Novartis AG’s (NVS:US) Alcon unit won an appeals court ruling that will prevent Apotex Inc. from selling a generic version of the eye drug Patanol until a patent expires in 2015.
The U.S. Court of Appeals for the Federal Circuit in Washington today ruled that, while parts of an Alcon patent on the drug are invalid, other aspects aren’t. The ruling was posted on the court’s website.
Patanol, whose active ingredient is olopatadine hydrochloride, is used to treat allergic conjunctivitis, the most common type of allergic disease in the eye. Basel, Switzerland-based Novartis (NOVN) acquired the drug with its purchase (ACL:US) of Alcon.
The ruling means the order preventing Apotex from selling generic Patanol remains in effect, Eric Althoff, a spokesman for Novartis, said in a statement. He said the company was pleased with the decision, although it’s considering its options regarding the aspects of the patent that were invalidated.
The patent, which also covers the related drug Pataday, covers the first compound to stabilize human mast cells and prevent them from triggering the allergic reactions, such as redness, itching and runny eyes, according to the lower court opinion. Mast cells exist in the body and are the primary cells involved in allergic reactions. Althoff said Alcon has other patents that protect Pataday from generic competition.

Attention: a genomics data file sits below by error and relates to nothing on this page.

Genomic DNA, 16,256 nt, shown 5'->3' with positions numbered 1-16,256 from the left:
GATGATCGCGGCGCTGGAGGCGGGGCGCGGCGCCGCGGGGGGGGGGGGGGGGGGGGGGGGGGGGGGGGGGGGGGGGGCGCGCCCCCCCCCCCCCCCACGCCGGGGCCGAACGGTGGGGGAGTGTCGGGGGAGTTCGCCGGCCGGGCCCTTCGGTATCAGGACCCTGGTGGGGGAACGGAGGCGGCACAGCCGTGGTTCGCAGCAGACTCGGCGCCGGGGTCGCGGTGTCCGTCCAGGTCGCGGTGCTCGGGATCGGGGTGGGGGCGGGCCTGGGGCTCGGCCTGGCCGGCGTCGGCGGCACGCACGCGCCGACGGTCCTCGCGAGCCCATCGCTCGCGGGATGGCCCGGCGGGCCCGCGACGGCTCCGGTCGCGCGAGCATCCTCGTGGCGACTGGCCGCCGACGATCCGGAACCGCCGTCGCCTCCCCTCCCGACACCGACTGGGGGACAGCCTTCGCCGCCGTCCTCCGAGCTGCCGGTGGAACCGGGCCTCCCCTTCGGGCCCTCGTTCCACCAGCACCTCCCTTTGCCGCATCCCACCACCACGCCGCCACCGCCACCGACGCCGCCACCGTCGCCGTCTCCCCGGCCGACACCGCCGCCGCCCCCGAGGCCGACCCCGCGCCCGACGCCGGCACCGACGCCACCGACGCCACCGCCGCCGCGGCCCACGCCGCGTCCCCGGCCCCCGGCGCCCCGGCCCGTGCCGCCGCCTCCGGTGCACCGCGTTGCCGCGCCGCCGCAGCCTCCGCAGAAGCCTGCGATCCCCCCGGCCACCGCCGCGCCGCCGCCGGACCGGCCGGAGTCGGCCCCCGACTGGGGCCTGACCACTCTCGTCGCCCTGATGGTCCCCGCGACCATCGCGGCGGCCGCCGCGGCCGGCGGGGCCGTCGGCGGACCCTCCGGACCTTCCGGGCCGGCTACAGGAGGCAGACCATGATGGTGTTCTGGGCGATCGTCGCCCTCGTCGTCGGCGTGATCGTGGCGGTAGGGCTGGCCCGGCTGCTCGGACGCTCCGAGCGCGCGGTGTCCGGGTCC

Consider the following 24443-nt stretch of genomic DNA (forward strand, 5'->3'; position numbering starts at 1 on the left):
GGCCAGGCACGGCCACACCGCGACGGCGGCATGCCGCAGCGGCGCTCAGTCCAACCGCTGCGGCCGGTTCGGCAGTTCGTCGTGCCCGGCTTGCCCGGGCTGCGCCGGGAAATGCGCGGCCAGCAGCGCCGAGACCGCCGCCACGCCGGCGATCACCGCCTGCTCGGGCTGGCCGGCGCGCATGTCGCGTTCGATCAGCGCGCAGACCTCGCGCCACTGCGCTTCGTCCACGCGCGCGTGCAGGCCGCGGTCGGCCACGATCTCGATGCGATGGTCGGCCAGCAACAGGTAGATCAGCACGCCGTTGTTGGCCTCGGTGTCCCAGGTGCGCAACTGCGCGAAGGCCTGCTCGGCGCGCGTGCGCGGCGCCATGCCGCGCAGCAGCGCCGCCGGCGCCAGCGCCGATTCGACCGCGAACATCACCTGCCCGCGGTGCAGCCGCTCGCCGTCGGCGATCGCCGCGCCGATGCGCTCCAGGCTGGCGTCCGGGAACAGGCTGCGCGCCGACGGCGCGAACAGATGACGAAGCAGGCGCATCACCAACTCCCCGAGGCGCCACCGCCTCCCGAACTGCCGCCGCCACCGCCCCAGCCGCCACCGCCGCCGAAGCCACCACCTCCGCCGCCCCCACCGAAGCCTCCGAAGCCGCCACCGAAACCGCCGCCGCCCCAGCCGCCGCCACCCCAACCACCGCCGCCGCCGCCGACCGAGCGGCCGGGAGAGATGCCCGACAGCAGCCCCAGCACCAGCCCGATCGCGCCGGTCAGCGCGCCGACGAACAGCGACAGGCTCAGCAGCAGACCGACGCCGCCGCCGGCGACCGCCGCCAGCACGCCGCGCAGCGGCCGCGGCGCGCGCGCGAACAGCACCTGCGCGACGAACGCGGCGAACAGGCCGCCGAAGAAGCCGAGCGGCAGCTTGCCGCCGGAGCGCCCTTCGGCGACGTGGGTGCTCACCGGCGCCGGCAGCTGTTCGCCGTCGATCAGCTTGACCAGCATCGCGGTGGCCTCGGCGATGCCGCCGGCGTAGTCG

“Alcon invested many years and millions of dollars in the discovery and development of an ocular allergy product that would stabilize mast cells in the eye and provide long-term relief of the signs and symptoms of ocular allergies,” Althoff said. “Patanol and Pataday are the result of this R&D effort.”
Closely held Apotex, based in Toronto, claimed that the patent was an obvious variation of earlier inventions in the field. Officials with the company didn’t respond to a request for comment.
Circuit Judge Kimberly Moore, writing for the three-judge Federal Circuit panel, wrote that the aspects of the patent that cover a method of using olopatadine to treat conjunctivitis were obvious. The court upheld two aspects that relate to the specific concentration of the compound.
The case is Alcon Research Ltd. v. Apotex Inc., 2011-1455, U.S. Court of Appeals for the Federal Circuit (Washington). The lower court case is Alcon Manufacturing Ltd. v. Apotex Inc., 06cv1642, U.S. District Court for the Southern District of Indiana (Indianapolis).
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